Neil Richerby (Lammermuir Pipe Organs) has Chair Larigot and Great Quinte by half-draw from their respective mixtures on his organ at St. Mary's, Haddington, Lothian, about which I have raved before on this forum.
One occasionally finds a soft pedal stop obtained by reduced wind to the Bourdon. Wells-Kennedy added one at Ballywalter Church, Co. Down, some time after the Walker rebuild (to Lord Dunleath's specification) of the Conacher organ there. There are two drawstops, though.
I've mentioned this one before - the Walker at Wivenhoe Church, Essex, had an octopod Swell consisting of Open, Stopped, "Echo Gamba, Lieblich Bass", Voix Celeste and Oboe. In 1971, Cedric Arnold replaced the Gamba and Celeste with a Gemshorn 4' and Mixture II, to the instrument's great advantage (it sounded more like an old Walker than it did originally!). When I gave a concert to mark the organ's 125th birthday in 2010 (having played it a lot for weddings in my teens so the organist - he's still there - could play cricket), I found that an absolutely ravishing celeste could be obtained by half-drawing the Swell Open with the Stopped Diapason. It doesn't work everywhere, but it does here. Our hosts' organ at St. Andrew, Holborn, has an "Undulant" which works on the same principle, but done "scientific".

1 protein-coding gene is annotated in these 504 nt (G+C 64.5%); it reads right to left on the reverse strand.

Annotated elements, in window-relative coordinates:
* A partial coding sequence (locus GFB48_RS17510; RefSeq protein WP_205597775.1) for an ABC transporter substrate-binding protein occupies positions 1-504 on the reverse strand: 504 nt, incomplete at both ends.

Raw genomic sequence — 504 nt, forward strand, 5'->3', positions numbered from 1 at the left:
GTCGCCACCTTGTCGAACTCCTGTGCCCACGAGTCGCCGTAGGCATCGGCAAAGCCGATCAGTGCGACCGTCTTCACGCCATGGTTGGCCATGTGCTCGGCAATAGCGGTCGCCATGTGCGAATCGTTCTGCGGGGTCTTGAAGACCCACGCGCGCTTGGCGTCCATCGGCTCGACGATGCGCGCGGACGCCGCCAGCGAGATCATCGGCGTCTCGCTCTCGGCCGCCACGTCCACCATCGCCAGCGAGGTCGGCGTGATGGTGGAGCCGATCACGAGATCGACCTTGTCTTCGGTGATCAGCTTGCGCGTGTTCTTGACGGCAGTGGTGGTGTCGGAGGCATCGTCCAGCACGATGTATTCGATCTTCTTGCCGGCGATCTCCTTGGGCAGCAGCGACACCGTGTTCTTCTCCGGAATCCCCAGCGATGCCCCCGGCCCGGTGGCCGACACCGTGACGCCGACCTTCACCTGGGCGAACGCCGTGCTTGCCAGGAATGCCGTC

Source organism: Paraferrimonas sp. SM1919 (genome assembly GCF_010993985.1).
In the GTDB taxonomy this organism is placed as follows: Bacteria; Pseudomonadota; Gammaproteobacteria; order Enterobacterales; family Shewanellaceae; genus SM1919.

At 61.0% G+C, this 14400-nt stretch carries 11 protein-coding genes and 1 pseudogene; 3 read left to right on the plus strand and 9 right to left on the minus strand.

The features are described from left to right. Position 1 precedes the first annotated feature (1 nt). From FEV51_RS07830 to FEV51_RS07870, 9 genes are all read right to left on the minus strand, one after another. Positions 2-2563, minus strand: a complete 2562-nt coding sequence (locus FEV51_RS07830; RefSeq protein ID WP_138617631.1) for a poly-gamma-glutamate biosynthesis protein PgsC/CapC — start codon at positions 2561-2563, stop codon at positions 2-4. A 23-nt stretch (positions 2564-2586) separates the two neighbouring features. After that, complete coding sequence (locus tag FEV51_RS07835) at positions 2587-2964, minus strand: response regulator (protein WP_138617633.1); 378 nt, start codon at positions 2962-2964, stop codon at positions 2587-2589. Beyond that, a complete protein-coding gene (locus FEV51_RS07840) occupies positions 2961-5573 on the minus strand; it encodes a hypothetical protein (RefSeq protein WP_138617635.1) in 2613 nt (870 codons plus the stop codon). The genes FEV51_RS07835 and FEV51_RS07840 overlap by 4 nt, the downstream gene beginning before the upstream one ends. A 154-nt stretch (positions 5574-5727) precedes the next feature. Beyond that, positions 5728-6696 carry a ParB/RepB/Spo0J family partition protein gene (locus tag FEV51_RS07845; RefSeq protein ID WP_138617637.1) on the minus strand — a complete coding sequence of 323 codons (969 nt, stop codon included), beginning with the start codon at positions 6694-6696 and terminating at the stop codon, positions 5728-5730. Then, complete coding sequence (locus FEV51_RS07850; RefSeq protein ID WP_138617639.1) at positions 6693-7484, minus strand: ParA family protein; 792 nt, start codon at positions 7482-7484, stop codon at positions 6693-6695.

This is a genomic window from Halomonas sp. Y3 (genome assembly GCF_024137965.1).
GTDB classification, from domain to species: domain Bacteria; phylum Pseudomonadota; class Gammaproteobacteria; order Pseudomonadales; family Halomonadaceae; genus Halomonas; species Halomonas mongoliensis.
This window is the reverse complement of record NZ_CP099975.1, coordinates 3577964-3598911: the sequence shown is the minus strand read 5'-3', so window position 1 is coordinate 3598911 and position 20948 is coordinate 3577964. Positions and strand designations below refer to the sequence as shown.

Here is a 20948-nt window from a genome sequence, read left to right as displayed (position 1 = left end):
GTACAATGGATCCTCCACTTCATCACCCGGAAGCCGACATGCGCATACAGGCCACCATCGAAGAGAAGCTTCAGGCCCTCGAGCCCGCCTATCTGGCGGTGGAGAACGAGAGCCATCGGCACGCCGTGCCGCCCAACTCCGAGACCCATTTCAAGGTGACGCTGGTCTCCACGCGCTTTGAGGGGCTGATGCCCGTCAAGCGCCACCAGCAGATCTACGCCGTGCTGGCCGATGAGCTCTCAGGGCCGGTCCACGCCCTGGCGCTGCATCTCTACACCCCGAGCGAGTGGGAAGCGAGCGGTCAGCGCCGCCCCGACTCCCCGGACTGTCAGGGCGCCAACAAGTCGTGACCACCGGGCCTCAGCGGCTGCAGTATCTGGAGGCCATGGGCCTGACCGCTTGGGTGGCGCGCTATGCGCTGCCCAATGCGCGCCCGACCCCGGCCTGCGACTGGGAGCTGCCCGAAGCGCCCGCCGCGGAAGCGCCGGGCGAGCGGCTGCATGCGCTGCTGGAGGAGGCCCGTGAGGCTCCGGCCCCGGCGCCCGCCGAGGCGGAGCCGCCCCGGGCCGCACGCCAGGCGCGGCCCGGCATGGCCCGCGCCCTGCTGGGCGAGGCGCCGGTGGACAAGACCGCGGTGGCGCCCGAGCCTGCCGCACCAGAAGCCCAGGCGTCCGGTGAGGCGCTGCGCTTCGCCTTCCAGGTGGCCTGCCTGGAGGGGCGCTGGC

I had to explain to the lady playing the hand-blown Bevington at Trinity Church, Newfoundland, that it was a bad idea to half draw the stops to make them softer. John Budgen related a similar story to me about an organist in East Anglia, also of the Essex church where they wanted a balanced swell pedal, despite that fact that there was no swell-box.